I love that senior citizens appreciate and experience the benefits of pet ownership.  However, I have been troubled by two events that transpired more than once recently. 

                                Because I am growing older with my senior clients, I am also experiencing their passing.  I am saddened by their departure, for their loved ones, for myself, and for their pets that are missing them.  Many times there is a surviving significant other who readily steps in to continue the pet’s care and love.  However, it is sometimes obvious that the survivor was not as active in the pet’s care.
                                While this may seem at first like a sad scenario, it tends to turn out well as the significant other quickly learns the pet’s quirks, routines and needs.  A strong bond is readily born out of the common loss of a loved one.  And, grief seems to be more readily diminished by the distraction of caring for another’s beloved and needy pet.  Veterinarians can be instrumental in fostering this relationship by assisting the survivor with knowledge about the pet’s veterinary needs, habits and temperament.

                                The second event I have had recently was during visits with senior citizens who commented that their current pets would be their last. When each verbalized these sentiments, my heart sank, not only for the potential loss of my relationship with the pet’s owner, but for the absence of a pet in the aging owner’s life.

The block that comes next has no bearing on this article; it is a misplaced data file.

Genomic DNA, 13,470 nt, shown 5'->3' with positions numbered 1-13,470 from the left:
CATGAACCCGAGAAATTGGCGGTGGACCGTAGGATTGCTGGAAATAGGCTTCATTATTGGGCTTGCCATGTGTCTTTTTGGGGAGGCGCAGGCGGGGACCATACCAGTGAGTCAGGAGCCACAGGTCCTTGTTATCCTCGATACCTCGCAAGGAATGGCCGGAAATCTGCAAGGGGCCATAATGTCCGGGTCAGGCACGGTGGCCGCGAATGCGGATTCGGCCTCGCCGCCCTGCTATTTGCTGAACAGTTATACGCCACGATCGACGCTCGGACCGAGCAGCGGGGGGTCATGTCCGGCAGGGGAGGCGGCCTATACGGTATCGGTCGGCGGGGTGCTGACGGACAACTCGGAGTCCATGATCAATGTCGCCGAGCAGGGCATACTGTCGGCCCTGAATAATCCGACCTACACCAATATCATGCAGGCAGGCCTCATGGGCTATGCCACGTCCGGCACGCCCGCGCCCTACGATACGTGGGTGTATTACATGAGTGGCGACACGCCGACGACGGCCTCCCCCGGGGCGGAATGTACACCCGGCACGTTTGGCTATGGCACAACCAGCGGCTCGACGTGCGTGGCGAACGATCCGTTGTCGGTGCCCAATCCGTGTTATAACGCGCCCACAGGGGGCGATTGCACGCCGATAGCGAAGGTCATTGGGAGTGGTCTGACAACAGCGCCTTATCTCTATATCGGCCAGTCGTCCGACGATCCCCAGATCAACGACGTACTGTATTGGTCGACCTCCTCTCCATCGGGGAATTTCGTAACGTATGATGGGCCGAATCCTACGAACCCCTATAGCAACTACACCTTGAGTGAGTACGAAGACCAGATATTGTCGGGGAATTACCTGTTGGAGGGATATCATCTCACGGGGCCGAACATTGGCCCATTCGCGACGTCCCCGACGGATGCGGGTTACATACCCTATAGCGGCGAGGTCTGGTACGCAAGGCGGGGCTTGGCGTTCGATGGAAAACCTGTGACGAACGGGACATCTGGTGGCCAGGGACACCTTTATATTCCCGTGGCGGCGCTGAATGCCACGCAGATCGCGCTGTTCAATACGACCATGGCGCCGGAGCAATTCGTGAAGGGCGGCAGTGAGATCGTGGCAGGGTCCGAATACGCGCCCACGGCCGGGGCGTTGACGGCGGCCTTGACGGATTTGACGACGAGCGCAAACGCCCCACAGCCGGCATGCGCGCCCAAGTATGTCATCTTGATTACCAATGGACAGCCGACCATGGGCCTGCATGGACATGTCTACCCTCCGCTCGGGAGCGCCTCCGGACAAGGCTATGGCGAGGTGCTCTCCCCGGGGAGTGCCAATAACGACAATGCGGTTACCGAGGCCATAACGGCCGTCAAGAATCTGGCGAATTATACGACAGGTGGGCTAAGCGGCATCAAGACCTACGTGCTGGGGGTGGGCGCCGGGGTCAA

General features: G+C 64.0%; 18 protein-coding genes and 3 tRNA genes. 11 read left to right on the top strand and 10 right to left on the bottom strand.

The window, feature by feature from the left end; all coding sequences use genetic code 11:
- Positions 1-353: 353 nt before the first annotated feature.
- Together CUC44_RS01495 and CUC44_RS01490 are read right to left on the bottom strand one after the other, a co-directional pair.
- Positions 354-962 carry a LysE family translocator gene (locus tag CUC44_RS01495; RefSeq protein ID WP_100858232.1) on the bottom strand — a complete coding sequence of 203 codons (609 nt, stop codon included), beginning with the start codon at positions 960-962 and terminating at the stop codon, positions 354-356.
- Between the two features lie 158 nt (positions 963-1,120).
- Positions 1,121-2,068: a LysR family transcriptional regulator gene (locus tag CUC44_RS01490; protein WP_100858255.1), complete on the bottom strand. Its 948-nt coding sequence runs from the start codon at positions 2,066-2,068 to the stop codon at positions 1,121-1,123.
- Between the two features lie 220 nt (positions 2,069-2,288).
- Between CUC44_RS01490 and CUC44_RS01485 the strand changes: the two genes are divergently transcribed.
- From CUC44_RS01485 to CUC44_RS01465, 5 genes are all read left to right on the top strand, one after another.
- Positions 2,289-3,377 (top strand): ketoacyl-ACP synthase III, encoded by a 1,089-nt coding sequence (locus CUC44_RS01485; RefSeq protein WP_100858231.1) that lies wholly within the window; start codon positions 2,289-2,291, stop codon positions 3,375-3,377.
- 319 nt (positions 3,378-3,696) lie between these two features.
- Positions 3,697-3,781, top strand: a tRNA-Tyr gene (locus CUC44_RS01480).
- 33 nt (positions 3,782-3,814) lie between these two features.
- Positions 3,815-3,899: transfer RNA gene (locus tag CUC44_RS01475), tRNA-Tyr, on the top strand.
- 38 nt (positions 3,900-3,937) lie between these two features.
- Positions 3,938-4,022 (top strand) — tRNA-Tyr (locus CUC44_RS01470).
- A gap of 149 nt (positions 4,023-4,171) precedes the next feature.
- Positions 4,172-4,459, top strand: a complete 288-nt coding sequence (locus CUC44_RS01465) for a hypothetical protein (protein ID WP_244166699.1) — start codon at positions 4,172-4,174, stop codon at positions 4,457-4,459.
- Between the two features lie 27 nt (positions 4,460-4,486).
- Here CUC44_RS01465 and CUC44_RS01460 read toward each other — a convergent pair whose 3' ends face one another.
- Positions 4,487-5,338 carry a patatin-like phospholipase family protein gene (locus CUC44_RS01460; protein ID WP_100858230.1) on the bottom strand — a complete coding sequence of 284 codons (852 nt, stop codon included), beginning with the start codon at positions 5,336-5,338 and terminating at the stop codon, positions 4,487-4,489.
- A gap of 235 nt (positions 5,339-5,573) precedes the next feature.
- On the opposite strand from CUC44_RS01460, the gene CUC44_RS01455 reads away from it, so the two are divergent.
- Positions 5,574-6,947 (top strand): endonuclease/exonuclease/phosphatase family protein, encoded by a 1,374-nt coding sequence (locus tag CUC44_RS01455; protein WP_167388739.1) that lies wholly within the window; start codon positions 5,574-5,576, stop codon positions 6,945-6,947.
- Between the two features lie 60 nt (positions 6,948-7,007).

I am an obvious observer of the role pets play in human lives, especially older pet owners.  I have the ongoing honor and privilege to witness the power of pets as they improve the health and well-being of their “pet parents.”  Pets make us exercise our mind, body and hearts.  They give us purpose, a reason to wake up, and a routine to carry out. Yet their most powerful role is in the completion of the human- animal bond, an indescribable phenomenon that I see and enjoy on a daily basis.

                                So when my senior clients lament that a pet will be their last, my soap box quickly appears and I sharpen my communication skills.  Growing older does not need to be the end of pet ownership.  On the contrary, it needs to be the beginning.   Senior citizens can and should reap the benefits of adopting "older" pets, most of which reside in shelters nearly four times longer than their younger counterparts. 

                                Older pets come with some important advantages.  They are already housetrained, past the puppy chewing stage, and are usually calmer with lower energy.  Older pet parents become fully engaged in their pet’s care, too, which results in mood elevation, lower blood pressure and weight loss through increased exercise.